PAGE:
This method will force the extension you dial into the queue you want without requiring a CID check.
So if you dial *452501*9000 this would send the exact sequence to PBX01 and log extension 2501 into queue 9000.

STEP 4
If you are going to have PBX02 agents use the *45XXXX*XXXX sequence then you just need to do step
"A" ,
however if you plan or think they’ll use *45XXXX or *45 then follow step “B”.
Both can be programmed in to cover all bases if you desire.

A>
ON PBX01 create a SIP extension that matches the extension on PBX02 in the manner they are logging in. Yes. So 2501 would be on PBX01 and PBX02.

B>
ON PBX01 create a SIP extension that matches the CID extension on PBX02 in the manner they are logging in. So if it the CID is 707-555-2501, then put in an extension with that full 10 digit number in PBX01

STEP 5

On this 2501 extension you created in PBX01, (and the CID option B based one too) under the ADVANCED TAB, change the HOST entry from DYNAMIC and replace it with any valid IP.

In my example I’ll replace it with PBX02’s ip of 10.2.2.10.
Doesn’t matter to much what the IP is, just as long as it is (for arguments sake) an IP that PBX01 can ping.

This will trick PBX01 thinking that 2501 has a valid IP that it could deliver calls to (but we aren’t going to use that iP for that delivery) and more importantly allow it to be a legit target for the queue.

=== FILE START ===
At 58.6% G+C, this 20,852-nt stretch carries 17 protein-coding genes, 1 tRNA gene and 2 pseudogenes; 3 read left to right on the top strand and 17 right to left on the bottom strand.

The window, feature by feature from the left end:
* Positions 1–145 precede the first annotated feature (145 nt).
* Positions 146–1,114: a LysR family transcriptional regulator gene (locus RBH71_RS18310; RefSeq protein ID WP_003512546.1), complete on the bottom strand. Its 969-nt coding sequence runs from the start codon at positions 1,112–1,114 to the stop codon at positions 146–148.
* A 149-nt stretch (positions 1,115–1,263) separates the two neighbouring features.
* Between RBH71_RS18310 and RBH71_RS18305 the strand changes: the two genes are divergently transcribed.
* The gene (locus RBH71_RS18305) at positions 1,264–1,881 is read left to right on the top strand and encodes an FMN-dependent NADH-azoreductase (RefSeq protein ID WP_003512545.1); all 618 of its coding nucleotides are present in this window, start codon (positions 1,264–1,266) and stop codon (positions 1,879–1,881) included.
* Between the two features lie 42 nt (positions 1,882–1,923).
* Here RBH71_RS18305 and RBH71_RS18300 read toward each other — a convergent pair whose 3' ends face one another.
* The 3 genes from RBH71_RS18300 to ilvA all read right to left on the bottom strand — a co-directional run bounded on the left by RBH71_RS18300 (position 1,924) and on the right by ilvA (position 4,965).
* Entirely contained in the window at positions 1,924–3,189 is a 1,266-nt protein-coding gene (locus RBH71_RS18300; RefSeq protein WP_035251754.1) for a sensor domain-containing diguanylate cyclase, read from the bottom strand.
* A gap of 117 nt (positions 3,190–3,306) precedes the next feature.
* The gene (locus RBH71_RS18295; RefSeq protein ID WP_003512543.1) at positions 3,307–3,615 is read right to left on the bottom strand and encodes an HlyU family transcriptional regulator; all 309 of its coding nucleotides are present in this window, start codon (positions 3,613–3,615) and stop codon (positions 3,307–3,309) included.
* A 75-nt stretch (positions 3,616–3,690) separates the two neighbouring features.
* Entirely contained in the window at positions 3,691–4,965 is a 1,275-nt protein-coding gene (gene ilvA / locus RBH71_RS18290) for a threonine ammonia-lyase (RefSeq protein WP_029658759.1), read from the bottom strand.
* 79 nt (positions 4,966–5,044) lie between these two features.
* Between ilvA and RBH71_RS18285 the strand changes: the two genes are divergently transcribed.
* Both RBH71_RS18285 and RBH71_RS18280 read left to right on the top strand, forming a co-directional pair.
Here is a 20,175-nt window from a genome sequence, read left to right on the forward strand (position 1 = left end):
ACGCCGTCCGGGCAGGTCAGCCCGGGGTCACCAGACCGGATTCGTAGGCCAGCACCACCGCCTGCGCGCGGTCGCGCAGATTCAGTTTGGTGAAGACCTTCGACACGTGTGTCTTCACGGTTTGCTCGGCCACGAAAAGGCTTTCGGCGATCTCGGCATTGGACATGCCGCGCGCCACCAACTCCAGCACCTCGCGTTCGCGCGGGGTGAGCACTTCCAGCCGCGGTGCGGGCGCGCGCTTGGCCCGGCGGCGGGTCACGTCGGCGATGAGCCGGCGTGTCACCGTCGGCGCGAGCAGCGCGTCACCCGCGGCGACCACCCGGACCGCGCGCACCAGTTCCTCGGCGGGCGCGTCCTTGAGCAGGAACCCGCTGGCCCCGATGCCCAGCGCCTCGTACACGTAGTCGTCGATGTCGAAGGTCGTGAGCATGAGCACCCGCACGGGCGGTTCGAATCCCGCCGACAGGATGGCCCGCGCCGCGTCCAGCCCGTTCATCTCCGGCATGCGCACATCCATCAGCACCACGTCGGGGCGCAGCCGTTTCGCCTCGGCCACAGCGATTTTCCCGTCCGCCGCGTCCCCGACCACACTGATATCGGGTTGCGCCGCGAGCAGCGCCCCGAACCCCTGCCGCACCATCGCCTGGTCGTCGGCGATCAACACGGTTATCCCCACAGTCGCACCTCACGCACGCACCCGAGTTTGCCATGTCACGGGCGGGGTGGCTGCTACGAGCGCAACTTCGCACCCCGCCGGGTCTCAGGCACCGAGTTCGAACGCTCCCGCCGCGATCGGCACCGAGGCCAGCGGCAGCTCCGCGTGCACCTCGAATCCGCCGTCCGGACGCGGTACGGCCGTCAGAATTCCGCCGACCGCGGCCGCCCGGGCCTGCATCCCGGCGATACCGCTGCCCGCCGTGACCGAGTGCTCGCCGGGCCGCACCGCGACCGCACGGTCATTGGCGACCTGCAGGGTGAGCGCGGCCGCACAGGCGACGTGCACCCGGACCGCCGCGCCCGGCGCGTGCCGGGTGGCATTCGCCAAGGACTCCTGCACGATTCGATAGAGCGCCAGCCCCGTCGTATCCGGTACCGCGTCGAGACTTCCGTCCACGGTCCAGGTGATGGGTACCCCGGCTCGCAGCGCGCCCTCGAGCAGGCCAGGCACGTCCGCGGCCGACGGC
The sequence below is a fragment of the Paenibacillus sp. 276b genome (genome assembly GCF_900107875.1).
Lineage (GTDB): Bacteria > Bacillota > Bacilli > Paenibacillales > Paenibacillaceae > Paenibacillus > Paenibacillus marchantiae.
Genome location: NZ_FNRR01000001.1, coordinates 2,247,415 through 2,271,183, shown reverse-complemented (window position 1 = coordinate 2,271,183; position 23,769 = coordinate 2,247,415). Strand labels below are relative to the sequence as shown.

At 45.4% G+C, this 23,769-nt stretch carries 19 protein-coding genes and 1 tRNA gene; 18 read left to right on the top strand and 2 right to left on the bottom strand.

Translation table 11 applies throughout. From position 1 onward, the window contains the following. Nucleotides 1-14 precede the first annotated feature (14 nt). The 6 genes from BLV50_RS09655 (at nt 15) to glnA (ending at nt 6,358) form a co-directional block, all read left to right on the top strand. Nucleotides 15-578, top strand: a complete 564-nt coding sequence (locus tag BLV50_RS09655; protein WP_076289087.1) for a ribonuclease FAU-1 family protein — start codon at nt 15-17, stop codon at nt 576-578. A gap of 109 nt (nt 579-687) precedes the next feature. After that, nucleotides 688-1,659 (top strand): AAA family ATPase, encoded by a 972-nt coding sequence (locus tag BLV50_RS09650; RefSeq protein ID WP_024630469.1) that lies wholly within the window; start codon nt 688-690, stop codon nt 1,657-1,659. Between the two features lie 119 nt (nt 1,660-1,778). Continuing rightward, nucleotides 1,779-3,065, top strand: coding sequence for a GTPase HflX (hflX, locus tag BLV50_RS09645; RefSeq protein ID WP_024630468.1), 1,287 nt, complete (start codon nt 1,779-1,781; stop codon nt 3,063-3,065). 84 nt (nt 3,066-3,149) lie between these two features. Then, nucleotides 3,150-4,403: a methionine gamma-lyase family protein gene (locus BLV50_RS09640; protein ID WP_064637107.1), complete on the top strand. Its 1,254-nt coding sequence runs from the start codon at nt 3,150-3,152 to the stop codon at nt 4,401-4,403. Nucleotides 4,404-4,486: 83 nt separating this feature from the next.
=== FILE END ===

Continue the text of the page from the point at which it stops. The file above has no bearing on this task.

6> Under the advanced tab of 2501 (AND the CID length version too!). Replace the DIAL entry (will have something like SIP/XXXX in it) and replace it with the sequence to dial PBX02 via the trunk between the two systems.

For example, if you have an IAX trunk in FreePBX between these two PBX’s named "PBX01-PBX02 , the sequence would look liek this: iax/pbx01-pbx02/2501

So now if the queue (or even an extension native to PBX01) calls 2501, PBX01 will see its a local extensions, but when it goes to dial it, will just push the call right to PBX02 across the trunk as it normal would.

Save your changes and test! It really should work!

From PBX02 dial *45, and provided that your CID (AMPUSER in livelog) matches the number in the DYNAMIC AGENTS in the queue, you should hear “Agent logged in”

Place a test call, should get the queue call delivered!

Conveniently, the backout form this is just delete the extension from PBX01.
We did this with a customer not long ago as a stop gap and they didn’t report any problems. Maybe it will work for you! Or at the very least you learn some tricks to solve other problems in the future.

If having problems i’ll try and help, post some logs of fails and i’ll see if i can help.

Post questions and i’ll try and clarify where i can!

4 Likes

Thanks, dickson! I really appreciate your detailed instructions. This IS for a large call center with hundreds of agents and frequent changes. What “better solutions” were you thinking of for large contact centers?

Probably not that solution…I mean, sure you could run a huge center doing that deployment, but that method the queue doesn’t know if the remote agent is on a call or not, so it will keep targeting them for a call. I feel that it could cause some potential reporting problems (calls offered to agent = 100, answered =4 because agent was on the phone for the other 96 attempts). Or if you have autopause in a queue, it could put the agent into a ‘not ready’ state.